In the week or two leading up to this month’s 2-day YogaRoots on Location teacher training, I found myself having some self-confidence issues. Some of them were little that I don’t even remember, but some were more potent, like looking at myself in the poorly-lit dressing room mirror and feeling disappointed and upset with the body I saw. These were some of the thoughts and feelings I carried with me into the training weekend.
A portion of the training was devoted to processing traumatic experiences. Everyone had something. It was incredibly humanizing, and I was grateful to be in a space that was so vulnerable. The trauma I shared involved a harmful relationship that occurred over three years ago. I thought I had processed it and it was part of the past. However, my emotional reaction to reliving some of that trauma showed me that there is processing, remnants of hurt, and feelings of not being good enough that I still have to address.
The following day of the training included a portion devoted to self-love/self-care. For me, this was even harder than the trauma part. I had begun to realize that I had some things to work through with my self-worth, but I could try to ignore them before this. On this day at the training I had to directly face them. We were asked to write a letter to ourselves about self-love. As I wrote the letter, it was clear that there is some type of block deep within me that won’t allow me to genuinely and deeply love myself. The only way I was able to write the letter was if I pictured myself giving a friend advice. For some reason, I logically know and truly believe that a person’s self-worth is not dependent on others – and I can tell other people that. (I can even do an entire ceramics project with worthiness messages to others.) But I don’t know how to tell myself that in an honest way. Some part of me feels like it is far too self-centered to love myself.
Recently, my lack of self-love has been most clear in the context of body image. I think a big part of that is due to social media, so I’ve started doing a bit of a purge. I also plan to incorporate art into my body-love process. I have found that when I draw portraits, I have a new appreciation of individuals’ features when I look at them. I focus on the details and love how the shadows and lines and wrinkles form a human being. I want to do that for myself, too. I plan to sketch parts of my body that I generally don’t feel good about. My hope is that focusing on them will allow me to see the beauty in these parts of me, rather than thinking of them as flaws.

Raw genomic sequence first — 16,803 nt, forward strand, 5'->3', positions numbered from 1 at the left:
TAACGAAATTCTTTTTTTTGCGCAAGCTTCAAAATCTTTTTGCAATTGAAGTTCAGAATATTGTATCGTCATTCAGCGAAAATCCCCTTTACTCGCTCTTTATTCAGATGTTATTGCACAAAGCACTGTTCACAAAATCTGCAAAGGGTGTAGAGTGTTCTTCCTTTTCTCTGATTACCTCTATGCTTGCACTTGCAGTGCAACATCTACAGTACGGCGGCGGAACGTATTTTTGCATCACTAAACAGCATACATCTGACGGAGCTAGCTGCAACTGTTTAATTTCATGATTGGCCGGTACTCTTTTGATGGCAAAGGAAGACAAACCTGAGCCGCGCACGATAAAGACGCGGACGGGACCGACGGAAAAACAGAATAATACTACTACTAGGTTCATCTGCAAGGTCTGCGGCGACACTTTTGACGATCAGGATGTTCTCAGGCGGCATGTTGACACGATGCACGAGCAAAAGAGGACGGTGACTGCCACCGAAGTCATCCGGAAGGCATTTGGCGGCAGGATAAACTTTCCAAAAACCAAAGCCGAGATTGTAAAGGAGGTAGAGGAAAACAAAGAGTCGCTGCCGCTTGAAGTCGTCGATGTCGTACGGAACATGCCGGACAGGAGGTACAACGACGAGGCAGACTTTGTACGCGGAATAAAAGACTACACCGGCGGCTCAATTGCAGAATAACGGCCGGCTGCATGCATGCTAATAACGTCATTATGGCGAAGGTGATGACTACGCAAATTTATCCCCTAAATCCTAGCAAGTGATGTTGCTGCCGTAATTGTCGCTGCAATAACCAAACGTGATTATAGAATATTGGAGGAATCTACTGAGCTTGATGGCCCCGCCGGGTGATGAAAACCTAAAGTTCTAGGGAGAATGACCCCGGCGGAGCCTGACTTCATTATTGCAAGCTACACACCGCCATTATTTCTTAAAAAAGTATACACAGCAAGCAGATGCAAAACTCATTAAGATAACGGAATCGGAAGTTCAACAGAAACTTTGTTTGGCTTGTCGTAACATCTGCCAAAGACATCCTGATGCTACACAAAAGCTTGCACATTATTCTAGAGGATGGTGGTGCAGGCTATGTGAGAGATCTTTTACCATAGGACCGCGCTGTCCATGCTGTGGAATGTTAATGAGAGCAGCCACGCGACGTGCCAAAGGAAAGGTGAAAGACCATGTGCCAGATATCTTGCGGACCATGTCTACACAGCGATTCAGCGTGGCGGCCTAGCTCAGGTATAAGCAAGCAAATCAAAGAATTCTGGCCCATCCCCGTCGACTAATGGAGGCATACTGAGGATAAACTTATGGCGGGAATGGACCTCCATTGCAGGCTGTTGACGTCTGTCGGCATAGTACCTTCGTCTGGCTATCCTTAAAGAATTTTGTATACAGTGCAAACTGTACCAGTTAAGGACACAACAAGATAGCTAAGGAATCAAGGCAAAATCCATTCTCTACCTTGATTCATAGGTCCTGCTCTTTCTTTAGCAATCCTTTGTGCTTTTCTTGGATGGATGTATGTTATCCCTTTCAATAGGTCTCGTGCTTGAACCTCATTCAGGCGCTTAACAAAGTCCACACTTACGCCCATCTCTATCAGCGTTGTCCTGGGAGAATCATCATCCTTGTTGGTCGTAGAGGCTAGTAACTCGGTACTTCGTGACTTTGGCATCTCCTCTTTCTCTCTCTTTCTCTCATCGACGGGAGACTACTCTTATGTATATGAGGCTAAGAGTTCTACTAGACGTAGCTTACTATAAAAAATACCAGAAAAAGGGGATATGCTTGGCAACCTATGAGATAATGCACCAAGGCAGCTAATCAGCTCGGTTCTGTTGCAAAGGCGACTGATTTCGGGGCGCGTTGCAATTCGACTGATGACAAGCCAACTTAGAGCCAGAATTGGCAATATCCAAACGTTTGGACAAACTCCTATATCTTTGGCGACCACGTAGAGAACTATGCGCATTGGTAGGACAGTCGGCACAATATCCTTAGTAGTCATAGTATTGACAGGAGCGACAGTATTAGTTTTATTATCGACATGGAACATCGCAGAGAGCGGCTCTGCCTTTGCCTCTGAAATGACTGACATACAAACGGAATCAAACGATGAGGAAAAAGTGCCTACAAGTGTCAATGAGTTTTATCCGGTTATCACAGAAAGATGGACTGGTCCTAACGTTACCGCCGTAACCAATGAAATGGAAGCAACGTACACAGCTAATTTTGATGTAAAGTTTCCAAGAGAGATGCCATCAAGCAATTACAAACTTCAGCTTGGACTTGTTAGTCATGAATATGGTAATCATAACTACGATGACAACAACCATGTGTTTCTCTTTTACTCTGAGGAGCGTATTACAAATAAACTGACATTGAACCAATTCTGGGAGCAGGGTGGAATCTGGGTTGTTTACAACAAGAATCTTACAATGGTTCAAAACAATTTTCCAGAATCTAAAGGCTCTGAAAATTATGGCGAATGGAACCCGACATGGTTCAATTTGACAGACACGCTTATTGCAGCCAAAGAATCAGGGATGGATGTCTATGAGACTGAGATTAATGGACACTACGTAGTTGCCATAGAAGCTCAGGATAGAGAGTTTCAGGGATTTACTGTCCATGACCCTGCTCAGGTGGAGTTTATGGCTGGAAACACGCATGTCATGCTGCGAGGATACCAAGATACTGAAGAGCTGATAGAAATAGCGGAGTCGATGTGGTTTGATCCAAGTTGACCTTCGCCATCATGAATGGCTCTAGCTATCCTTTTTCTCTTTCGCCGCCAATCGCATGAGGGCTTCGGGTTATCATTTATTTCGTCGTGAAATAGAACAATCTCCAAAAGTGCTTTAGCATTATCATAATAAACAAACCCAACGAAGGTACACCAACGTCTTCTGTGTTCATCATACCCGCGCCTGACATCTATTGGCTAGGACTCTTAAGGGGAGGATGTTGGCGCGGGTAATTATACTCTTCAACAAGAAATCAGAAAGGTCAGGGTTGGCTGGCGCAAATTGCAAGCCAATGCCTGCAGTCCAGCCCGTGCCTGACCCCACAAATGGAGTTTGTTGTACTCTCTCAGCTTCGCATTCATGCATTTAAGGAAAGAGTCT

My self-worth issues are about more than just body-image, though. I have always pushed myself to do well, whether in school, sports, relationships, choir, etc. Knowing that I’m doing well in these activities depends on the reactions of others. My whole life I have found my worth in the approval of others. That feels so demeaning and restrictive. I don’t feel free. It limits my self-expression. Plus, the constant desire to perform perfectly means that I have to feel better than everyone else. (That’s a white-supremacy-culture thing.) And I don’t want those feelings any longer. I want to simply love myself and find my worth in being human. In simply being.
Maybe what I need is a new frame. Maybe instead of seeking approval, accountability is what I need. The reality is that everyone’s lives are constantly going to be shaped and shifted by those around them. Instead of seeking that perfect grade from a teacher in order to feel good about my paper, maybe that grade can be a way that the teacher holds me accountable for learning and challenging myself. Getting a bad grade on a paper does not mean that my worth is decreased, nor is the worth of my work decreased. Maybe it is just a new opportunity for accountable growth.
As I write this, I’m realizing how much of the process of truly loving myself involves letting go. It requires letting go of the expectation that I am going to be perfect at everything I do. Letting go of the desire to please everyone. Letting go of the need for people to like me in order to feel worthy of love.
I am worthy of self-love and the love of the Divine because I AM. It depends on nothing and no one. I mess up, and still I am worthy. I feel ugly, and still I am worthy. I am worthy. Period.
Logically, I can say that loving myself is an important step in loving others. I think for most of my life I have tried to ignore that step and leap a few ahead. It’s time for me to love others and love myself. These don’t have to be mutually exclusive, as I once thought they did. I thought that by loving myself too much I was being selfish and giving up love that should be going towards others. But love is not a scarce commodity that needs to be divided up. It is abundant and ever-flowing, and there is plenty for me to show myself and show others.
As we say at the end of each yoga class with Felicia, “We are one.” Namaste: The Divine in me respects the Divine in you. The Love in me respects the Love in you. Loving and honoring myself means I can, at the same time, love and honor others. We are one.